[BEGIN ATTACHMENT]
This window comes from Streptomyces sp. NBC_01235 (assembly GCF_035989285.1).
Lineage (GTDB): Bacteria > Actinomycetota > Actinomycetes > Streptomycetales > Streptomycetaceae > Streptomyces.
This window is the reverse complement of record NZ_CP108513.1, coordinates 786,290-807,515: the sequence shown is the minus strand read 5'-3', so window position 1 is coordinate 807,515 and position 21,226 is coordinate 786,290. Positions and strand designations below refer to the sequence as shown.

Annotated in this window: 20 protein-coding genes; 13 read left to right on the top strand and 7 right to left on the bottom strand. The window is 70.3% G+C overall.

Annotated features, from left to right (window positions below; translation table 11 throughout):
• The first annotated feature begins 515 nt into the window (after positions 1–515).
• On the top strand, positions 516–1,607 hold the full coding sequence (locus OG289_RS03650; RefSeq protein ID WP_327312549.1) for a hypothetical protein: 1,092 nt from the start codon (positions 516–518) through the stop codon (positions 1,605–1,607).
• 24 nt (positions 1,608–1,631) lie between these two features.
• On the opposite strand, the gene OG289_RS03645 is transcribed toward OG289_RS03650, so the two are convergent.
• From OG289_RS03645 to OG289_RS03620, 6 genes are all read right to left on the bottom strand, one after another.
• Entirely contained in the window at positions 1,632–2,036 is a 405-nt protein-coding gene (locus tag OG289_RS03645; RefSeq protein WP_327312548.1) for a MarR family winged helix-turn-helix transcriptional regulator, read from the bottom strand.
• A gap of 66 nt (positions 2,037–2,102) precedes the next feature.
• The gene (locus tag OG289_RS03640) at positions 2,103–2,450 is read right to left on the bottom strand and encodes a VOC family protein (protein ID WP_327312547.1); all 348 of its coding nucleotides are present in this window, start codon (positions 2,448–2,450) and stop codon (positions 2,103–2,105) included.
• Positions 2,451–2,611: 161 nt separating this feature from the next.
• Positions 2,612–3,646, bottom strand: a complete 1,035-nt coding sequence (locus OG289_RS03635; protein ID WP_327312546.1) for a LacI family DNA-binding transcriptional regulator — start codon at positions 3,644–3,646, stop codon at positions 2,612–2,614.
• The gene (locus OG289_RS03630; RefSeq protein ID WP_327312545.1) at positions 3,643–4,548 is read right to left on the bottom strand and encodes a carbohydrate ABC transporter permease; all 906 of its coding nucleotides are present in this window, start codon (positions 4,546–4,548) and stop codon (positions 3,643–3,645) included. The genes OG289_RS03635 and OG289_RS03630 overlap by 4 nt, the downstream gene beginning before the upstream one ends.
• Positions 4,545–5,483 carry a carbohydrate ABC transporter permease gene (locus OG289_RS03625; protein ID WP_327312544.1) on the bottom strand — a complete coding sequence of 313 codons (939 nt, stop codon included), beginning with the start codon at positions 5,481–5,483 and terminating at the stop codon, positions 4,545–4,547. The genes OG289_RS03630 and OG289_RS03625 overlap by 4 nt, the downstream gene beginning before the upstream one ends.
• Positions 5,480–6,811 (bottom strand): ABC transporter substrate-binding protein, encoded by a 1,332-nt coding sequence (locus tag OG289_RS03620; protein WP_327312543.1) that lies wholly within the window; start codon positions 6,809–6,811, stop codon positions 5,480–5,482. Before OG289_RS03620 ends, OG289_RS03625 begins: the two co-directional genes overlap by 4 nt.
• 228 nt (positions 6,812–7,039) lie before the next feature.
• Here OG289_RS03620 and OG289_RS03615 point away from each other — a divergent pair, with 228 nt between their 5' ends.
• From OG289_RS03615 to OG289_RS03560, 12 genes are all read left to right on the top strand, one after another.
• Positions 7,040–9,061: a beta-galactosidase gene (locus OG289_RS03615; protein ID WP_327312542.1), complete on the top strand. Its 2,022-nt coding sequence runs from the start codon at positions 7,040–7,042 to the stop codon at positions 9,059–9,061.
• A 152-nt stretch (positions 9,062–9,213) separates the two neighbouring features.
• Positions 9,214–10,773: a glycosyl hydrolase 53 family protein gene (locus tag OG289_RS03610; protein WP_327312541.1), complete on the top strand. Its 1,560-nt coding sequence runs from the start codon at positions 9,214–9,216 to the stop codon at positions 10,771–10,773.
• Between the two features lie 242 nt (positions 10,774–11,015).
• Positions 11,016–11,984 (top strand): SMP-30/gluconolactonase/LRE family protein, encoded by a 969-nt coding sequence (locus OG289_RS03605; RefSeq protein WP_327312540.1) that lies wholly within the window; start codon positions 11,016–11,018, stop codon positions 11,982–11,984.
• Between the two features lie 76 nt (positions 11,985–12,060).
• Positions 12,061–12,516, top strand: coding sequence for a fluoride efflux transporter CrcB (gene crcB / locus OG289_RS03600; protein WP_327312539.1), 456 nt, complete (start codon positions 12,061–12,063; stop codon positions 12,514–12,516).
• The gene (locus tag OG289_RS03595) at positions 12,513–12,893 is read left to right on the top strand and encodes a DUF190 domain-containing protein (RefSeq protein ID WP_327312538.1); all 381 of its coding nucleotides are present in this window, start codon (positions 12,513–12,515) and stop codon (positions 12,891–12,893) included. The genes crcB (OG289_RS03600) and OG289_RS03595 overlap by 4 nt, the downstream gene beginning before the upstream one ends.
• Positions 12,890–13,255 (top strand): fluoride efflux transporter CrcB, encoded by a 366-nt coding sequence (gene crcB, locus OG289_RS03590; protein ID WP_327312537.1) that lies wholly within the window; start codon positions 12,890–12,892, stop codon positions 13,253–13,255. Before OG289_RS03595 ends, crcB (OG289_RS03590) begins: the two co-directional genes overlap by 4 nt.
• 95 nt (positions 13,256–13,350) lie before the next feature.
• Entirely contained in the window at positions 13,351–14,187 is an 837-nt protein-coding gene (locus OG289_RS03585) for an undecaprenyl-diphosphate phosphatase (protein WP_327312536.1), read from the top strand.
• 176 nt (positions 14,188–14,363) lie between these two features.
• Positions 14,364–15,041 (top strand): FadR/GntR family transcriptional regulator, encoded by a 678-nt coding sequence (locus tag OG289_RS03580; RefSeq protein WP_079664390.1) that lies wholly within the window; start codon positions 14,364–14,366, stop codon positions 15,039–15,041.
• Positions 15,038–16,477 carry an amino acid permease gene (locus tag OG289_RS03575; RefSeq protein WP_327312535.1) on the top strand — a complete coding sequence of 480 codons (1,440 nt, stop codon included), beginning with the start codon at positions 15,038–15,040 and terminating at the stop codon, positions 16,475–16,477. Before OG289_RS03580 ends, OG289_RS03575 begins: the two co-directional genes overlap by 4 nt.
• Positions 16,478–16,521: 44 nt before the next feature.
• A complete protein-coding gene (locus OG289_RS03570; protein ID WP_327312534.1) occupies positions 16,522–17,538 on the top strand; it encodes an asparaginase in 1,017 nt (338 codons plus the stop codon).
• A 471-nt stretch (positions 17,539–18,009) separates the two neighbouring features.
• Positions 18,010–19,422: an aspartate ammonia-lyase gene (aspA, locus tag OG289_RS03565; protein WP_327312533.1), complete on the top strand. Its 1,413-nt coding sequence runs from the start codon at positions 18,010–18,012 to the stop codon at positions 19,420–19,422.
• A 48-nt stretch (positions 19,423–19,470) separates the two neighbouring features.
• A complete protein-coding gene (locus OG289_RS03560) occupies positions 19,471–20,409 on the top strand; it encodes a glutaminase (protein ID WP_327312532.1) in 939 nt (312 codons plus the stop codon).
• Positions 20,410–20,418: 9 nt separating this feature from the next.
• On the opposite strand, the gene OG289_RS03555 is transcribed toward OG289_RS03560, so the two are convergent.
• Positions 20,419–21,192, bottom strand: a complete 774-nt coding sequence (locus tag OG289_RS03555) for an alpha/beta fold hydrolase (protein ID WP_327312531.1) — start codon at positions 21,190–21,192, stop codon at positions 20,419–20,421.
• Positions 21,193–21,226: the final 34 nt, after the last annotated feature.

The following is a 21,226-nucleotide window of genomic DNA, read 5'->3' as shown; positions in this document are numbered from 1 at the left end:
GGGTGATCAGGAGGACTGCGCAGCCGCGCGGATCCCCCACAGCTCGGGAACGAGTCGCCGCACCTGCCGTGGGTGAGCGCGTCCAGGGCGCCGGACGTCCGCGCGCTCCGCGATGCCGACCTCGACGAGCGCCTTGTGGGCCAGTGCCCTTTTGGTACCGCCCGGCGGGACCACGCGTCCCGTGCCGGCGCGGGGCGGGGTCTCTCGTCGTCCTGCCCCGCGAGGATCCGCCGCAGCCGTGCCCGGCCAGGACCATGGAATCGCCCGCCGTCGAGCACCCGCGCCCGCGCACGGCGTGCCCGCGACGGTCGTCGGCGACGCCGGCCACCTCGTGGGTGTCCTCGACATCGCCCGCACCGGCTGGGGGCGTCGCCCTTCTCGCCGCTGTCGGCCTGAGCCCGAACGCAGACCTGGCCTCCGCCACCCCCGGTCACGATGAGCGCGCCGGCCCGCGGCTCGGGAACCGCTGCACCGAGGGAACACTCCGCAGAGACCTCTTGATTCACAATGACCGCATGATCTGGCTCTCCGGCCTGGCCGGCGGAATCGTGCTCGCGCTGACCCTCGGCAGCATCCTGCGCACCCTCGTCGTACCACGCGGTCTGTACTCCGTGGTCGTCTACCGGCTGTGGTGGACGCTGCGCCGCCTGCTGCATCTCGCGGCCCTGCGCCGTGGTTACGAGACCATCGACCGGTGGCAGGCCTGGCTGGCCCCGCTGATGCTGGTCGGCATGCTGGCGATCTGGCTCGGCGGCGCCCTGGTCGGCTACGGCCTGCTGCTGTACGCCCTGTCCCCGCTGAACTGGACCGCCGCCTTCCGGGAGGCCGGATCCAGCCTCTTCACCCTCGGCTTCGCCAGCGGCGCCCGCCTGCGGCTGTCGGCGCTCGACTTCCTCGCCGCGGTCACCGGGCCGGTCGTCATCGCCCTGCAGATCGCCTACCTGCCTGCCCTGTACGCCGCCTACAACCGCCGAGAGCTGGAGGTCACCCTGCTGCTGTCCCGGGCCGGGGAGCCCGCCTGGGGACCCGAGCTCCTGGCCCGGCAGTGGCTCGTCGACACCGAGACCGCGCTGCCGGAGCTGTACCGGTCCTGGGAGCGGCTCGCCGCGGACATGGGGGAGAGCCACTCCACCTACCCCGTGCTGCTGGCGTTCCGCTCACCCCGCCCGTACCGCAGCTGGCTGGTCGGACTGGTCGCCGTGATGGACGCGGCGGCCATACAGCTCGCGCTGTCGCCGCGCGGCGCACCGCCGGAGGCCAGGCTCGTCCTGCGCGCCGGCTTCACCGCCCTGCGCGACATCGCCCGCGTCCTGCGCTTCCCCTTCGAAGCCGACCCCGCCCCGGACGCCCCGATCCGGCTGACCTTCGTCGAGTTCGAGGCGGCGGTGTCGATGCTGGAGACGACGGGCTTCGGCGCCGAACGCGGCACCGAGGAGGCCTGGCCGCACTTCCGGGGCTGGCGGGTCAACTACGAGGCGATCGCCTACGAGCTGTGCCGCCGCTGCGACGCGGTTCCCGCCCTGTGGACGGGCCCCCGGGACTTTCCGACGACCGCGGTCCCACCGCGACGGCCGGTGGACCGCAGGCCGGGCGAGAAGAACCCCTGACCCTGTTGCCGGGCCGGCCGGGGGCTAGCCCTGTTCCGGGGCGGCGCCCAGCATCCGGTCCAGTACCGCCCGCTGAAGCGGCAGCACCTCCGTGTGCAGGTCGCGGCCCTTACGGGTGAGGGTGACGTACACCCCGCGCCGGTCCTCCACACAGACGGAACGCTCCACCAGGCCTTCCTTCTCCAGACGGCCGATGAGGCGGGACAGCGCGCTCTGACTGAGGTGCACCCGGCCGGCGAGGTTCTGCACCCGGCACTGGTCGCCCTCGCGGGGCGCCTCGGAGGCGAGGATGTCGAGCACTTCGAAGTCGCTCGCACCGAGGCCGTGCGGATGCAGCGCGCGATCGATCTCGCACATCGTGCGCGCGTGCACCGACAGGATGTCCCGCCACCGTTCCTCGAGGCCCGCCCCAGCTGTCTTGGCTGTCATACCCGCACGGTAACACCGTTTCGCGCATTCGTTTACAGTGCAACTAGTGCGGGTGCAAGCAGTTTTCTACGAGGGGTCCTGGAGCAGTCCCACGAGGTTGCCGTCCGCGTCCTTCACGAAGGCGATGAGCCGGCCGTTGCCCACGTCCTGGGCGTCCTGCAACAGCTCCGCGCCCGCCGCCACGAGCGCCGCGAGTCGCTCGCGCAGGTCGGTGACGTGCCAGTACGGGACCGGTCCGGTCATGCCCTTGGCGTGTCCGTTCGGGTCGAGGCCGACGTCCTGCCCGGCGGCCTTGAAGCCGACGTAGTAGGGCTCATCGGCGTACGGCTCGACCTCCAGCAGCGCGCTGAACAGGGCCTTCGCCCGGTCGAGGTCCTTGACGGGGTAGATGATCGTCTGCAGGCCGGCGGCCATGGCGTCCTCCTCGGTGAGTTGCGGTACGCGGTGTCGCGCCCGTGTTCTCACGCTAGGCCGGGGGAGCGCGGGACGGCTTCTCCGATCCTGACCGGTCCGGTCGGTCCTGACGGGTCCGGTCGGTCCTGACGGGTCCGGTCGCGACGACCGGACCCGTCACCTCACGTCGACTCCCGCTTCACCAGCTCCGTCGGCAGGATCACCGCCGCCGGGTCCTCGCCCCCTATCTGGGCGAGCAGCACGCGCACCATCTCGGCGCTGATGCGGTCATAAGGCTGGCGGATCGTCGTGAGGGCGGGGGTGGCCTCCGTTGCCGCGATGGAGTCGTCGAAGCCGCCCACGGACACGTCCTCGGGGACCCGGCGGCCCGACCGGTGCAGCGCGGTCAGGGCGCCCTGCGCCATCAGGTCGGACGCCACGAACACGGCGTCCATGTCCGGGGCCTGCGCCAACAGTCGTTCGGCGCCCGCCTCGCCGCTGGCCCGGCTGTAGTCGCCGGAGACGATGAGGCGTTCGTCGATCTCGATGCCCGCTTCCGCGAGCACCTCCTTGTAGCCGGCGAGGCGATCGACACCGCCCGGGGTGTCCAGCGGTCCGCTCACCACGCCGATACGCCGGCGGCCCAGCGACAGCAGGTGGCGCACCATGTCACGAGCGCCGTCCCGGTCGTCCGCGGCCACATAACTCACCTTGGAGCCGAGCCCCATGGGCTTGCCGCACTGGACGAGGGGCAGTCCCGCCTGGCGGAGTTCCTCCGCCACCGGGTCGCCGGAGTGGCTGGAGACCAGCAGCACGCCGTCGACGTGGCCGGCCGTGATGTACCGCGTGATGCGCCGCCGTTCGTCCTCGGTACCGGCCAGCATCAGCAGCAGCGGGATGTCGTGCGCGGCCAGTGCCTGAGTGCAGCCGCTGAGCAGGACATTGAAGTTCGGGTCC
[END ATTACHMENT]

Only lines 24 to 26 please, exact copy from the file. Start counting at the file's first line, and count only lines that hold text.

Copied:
• Positions 9,214–10,773: a glycosyl hydrolase 53 family protein gene (locus tag OG289_RS03610; protein WP_327312541.1), complete on the top strand. Its 1,560-nt coding sequence runs from the start codon at positions 9,214–9,216 to the stop codon at positions 10,771–10,773.
• Between the two features lie 242 nt (positions 10,774–11,015).
• Positions 11,016–11,984 (top strand): SMP-30/gluconolactonase/LRE family protein, encoded by a 969-nt coding sequence (locus OG289_RS03605; RefSeq protein WP_327312540.1) that lies wholly within the window; start codon positions 11,016–11,018, stop codon positions 11,982–11,984.